Catering for a family is both a pleasure and a challenge. If you believe that food goes hand in hand with love as I do it’s a daily opportunity to give love, nutrition and energy for your children to grow.
It’s a challenge to juggle the time to really cook rather than simply unpack and heat food when you’re also the only breadwinner and homemaker.
Christmas is the perfect time to acquire new culinary skills because it’s a time of enforced disengagement from work as pretty much the entire country shuts down. Combined with limited daylight hours, I find the days between Christmas and New Year the ideal time to experiment with acquiring new food skills.
Every September when the kids go back to school and I dread the short daylight hours to come I prioritise one new skill I want to work on over the Christmas break and then prepare. This year it’s fermenting foods so I’ve been saving jars and reading up.
When I want to learn to do something new I like to do my research. There are many resources online that give great advice.
The main points about making sauerkraut I’ve learned are:
You need a selection of glass jars. I bought two ‘Kilner’ type jars (the ones with large openings, a rubber gasket and glass lid fastened with a hinges metal clasp) and I’ve saved lots of jam and shop-bought pickle jars over the last few months in preparation. I love jars with undamaged metal lids because they can be repeatedly washed and reused before being sent to recycling.
Ingredients: cabbage and salt (optional cumin seeds)
You need to buy really fresh good white cabbage. I bought mine from my local farm shop so that they didn’t come wrapped in plastic! (I am avoiding buying food in packs because I am challenging my family to become as close to zero rubbish as possible).
I’m told by numerous websites that you need to use kosher sea salt. I decided to use my regular table salt because it’s fine ground which is much kinder in my skin than the hand milled crystal sea salt. Some experts insist that table salt won’t work (due to presence of anti caking agent and iodine) whilst others say it doesn’t matter. My initial test jar of sauerkraut has fermented despite using ordinary fine table salt from the back of my cupboard.
Find your calm kitchen zen to ferment things because those bacteria need to be nurtured. The room needs to be just warm enough to let the bacteria grow slowly.
You must be present to remember to check your kraut! I’m opening the lid using the hinged lid to release the gases created by bacterial growth. The jars need to be tended daily during the active phase before refrigeration. Once the kraut is done, I intend storing in the back of a cold dark shed.
I made my sauerkraut the day before Christmas Eve. I sliced the cabbage by hand and mixed it with salt with my bare hands. I made sure my hands and jars were completely clean and dry before I started. By squeezing, kneading and bashing the cabbage and sprinkling fine salt onto the threads of cabbage the liquid came out of the cabbage easily. I started in a clean metal bowl and once I could see it was working I tightly stuffed the cabbage into a jar and tipped the liquid in too.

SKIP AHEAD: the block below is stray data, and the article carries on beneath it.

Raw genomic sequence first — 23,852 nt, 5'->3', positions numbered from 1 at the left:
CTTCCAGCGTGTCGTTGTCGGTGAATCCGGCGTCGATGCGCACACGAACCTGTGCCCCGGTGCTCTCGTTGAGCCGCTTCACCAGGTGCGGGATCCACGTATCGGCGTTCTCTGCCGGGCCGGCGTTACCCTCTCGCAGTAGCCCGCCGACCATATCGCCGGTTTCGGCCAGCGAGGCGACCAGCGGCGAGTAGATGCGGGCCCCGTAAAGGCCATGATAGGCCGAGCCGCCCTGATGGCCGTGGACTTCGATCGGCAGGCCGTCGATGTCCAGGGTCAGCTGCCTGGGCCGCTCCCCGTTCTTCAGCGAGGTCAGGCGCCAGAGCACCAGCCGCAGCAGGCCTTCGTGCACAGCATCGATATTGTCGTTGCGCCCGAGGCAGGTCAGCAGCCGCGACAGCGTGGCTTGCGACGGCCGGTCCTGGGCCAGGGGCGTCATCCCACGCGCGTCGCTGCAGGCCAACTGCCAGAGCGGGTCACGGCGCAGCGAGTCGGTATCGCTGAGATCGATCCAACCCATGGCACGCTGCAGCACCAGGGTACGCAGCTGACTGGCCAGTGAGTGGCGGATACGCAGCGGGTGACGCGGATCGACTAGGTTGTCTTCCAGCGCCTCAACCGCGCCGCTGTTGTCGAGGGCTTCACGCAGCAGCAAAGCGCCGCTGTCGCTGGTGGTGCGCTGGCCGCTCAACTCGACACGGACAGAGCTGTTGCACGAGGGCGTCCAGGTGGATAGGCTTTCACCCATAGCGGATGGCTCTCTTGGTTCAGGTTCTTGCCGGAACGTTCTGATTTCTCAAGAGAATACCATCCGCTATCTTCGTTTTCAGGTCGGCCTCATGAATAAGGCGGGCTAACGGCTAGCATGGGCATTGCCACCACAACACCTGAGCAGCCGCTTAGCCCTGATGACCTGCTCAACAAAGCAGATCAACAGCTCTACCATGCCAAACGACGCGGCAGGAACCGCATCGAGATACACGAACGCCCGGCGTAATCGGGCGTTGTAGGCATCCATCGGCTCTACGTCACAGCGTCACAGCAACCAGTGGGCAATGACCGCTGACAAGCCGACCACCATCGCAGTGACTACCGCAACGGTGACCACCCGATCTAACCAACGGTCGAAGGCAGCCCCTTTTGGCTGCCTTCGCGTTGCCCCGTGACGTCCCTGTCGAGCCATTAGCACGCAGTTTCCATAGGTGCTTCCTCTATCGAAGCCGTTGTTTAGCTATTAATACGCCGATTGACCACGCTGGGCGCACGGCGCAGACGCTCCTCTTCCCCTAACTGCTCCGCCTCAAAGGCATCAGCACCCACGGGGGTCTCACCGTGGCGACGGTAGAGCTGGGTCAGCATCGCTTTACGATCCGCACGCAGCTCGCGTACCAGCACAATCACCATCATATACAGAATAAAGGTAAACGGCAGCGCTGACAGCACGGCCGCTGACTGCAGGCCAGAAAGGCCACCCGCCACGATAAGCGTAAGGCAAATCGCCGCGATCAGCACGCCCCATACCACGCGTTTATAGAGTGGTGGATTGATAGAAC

Keep pushing the cabbage under the liquid to ensure that bits of cabbage don’t stick up and go mouldy. The fermentation happens in the liquid in the absence of air. This allows the desired bacteria to flourish and stops the cabbage going ‘off’. As a beginner use white cabbage (which is pale green) so that you can see how the fermenting is working. You can of course replace with a huge variety of veg – red cabbage looks fantastic – but as one website pointed out, you need to avoid growing pink mould and that’s going to be hard to spot in a jar of dark red cabbage!
The cumin seeds give the white cabbage kraut a traditional flavour. I sprinkled some through my mix.
One small cabbage filled my smaller Kilner jar. The volume increases as fermenting happens so you do need a bit of a gap in the top of the jar.
As I’m tapping away Barak Obama is on my radio talking (to Prince Harry who is guest editing a Christmas current affairs programme ) about how he recruited young leaders from around the world to become part of social change. He recruited a million worldwide.
It’s very heartening in these dark days to hear that young people are being empowered to change the world. Obama is pointing out that it’s not enough to develop online communities – they have to then meet face to face and get offline.
He points out its harder to be obnoxious and cruel offline! It’s about getting on the ground to change things.
Goodness Prince Harry is now interviewing his father Prince Charles and he’s asked him what’s the most important issue to address today and his father is saying ‘IT’S CLIMATE CHANGE!’
I am so grateful for the knowledge I have access to online to make positive changes in my life offline. Food is one very important aspect to analyse and change.
I look at my own young people and how open they are to new ideas it makes me feel reassured. I’m acquiring old ideas to feed myself and my children in the hope they’ll go on to develop new ideas to address climate change.
Time to check the Kilner jar! The bigger challenge will be seeing if the kids will eat it…